In emergency medicine, the “golden hour” refers to a period lasting for one hour following traumatic injury during which there is the highest likelihood that prompt medical treatment will prevent death. It is well established that the patient’s chances of survival are greatest if they receive care within this window after a severe injury.
I want to suggest that with substance use disorders (SUDs) or addiction, we don’t have that golden hour, we have only a “golden moment.”
This golden moment would be the precise point in time when someone is willing to get into treatment. There might be uncertainty, but presenting available services the moment people are ready for treatment is critical, as the National Institute on Drug Abuse (NIDA) agrees. If we are unable to locate treatment for someone right away—if treatment is not immediately available or readily accessible—there’s a very good chance they will change their mind and continue using.
As with other chronic diseases, the earlier treatment is offered in the disease process, the greater the likelihood of positive outcomes. And sadly, these days, one more high can have lethal consequences.
So, it is that we must seize the opportunity of the golden moment to help individuals with SUD or addiction. This effort requires a multipronged approach, including:
- Increasing immediate access to effective treatment;
- Reducing stigma; and
- Raising awareness among clients, families, the community and healthcare professionals of the value of addiction treatment.
We are dealing with a shortage of quality addiction treatment programs. Individuals struggling with SUD who have worked up the courage to seek treatment are being placed on waiting lists, leading some to give up on treatment altogether and continue using, while prompting others to view short-term sobriety during the waiting period as proof they do not need treatment.
Research indicates that the longer the delay between the initial phone contact and a scheduled first appointment, the less likely a client is to attend an appointment. One possible reason may be that clients are often in crisis when contacting the agency, and that crisis subsides after a time. Another possibility is that clients may have only temporarily overcome internal or external barriers to treatment, including stigma.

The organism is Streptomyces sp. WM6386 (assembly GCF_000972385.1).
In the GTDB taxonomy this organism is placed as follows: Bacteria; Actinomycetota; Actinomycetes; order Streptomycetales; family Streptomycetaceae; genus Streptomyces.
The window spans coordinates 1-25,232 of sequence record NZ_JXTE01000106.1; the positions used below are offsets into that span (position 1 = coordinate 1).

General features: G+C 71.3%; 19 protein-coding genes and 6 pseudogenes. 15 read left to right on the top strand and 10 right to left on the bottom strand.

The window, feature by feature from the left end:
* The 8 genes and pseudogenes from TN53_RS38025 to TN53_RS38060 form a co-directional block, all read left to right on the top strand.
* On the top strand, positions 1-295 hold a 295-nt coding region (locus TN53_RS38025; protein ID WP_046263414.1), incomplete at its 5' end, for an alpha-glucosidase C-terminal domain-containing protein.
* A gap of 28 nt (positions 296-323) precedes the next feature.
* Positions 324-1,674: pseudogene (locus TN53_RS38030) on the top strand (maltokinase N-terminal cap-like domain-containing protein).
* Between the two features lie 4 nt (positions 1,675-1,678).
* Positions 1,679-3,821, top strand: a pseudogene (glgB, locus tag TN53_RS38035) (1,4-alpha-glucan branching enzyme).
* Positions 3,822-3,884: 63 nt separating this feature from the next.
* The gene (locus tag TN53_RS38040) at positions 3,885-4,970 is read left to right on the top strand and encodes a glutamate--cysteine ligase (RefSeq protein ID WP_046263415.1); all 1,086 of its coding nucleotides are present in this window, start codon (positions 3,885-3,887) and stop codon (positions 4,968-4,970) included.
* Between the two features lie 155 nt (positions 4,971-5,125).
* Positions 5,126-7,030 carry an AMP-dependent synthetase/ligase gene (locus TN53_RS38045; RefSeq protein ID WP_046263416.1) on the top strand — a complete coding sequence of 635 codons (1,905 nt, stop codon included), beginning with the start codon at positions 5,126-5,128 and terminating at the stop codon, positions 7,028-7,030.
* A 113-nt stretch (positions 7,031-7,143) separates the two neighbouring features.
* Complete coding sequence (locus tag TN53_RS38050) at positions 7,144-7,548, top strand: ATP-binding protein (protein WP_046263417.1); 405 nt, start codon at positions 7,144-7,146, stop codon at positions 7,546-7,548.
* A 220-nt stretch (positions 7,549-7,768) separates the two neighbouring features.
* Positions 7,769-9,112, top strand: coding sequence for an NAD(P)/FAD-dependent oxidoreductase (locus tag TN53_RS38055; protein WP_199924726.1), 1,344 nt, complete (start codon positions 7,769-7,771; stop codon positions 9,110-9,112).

Whatever the case, it is critical that we have enough quality treatment programs to handle the multitude of clients who need us, and that we act immediately on the golden moment of opportunity. It has been demonstrated that waiting for long periods without receiving some form of treatment is associated with decreased functioning, an increase in criminal justice involvement, and decreased motivation for ever starting treatment.
Treatment programs can and should be able to admit clients 24 hours a day, seven days a week. Ideally, they should have interventionists on call and 24/7 nursing staff if they offer detox as well. Being prepared for someone’s golden moment could mean life or death.
Scientific progress has helped us understand that addiction or SUD is a chronic disease of the brain. It is a disease that can be treated successfully. No one chooses to develop this disease. Instead, a combination of genetic predisposition and environmental stimulus—analogous to other chronic diseases like diabetes and hypertension—can result in physical changes to the brain’s circuitry, which lead to tolerance, cravings, and the characteristic compulsive and destructive behaviors of addiction that are such a large public health burden for our nation.
The idea that addiction is simply a moral failing or weakness is patently false. It’s time we erase the stigma that can so often be a huge barrier to treatment and negatively impact someone’s recovery from the disease.
Family and friends can play critical roles in eliminating stigma, getting their loved ones into treatment during that golden moment, and motivating individuals with SUD to stay in treatment. Communities are increasingly aware of the toll opioids in particular have taken in their neighborhoods and are organizing to help reduce the stigma, encourage prevention, and increase awareness of treatment options.
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